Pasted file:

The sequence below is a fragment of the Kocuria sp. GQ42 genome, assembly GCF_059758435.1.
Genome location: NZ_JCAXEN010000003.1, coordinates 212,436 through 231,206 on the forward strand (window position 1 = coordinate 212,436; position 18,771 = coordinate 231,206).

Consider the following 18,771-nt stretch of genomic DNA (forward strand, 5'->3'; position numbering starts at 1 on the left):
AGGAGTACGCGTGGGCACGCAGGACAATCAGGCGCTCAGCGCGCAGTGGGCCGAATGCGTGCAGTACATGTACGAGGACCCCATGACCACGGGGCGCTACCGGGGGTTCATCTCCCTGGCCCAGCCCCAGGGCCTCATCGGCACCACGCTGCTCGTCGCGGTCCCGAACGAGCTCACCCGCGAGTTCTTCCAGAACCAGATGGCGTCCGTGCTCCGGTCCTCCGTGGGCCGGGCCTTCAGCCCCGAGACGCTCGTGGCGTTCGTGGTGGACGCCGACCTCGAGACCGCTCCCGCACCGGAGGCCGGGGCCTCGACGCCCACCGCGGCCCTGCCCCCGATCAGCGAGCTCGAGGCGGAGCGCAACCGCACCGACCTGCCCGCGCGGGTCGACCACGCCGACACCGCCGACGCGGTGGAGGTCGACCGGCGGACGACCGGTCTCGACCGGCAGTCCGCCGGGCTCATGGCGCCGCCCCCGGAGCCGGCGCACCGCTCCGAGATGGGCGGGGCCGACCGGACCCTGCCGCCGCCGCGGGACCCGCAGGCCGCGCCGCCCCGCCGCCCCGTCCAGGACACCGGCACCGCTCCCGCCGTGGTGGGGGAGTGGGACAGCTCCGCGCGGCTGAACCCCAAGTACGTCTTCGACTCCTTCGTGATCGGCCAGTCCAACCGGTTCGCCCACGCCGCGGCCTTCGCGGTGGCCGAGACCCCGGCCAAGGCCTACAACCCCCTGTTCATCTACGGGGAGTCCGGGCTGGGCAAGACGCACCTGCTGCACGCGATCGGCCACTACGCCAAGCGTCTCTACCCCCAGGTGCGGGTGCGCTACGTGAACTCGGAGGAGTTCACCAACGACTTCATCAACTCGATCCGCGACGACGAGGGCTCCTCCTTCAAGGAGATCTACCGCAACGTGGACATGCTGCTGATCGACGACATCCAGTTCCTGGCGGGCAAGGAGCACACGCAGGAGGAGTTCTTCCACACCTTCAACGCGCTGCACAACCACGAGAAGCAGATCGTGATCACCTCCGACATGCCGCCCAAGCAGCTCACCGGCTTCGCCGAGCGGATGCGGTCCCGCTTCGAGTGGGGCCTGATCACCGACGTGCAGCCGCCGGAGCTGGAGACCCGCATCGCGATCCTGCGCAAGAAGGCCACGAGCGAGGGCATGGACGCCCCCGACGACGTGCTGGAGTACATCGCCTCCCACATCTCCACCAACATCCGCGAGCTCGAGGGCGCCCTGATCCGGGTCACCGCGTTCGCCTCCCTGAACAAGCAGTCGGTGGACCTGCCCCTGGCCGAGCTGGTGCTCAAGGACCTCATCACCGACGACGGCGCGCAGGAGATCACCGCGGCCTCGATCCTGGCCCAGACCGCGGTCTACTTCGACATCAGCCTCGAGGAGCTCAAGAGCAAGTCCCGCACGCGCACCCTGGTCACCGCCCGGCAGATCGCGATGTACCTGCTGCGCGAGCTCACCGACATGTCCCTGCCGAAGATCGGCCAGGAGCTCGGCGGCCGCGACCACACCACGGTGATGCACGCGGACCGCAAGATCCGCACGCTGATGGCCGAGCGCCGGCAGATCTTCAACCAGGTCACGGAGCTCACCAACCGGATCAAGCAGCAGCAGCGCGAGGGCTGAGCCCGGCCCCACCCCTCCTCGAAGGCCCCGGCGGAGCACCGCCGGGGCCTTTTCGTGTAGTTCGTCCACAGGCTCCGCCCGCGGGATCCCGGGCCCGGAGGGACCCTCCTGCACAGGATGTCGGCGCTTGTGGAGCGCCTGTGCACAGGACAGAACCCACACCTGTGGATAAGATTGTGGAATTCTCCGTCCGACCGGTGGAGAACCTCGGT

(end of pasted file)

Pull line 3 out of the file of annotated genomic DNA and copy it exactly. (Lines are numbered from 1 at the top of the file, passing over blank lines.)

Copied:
Consider the following 18,771-nt stretch of genomic DNA (forward strand, 5'->3'; position numbering starts at 1 on the left):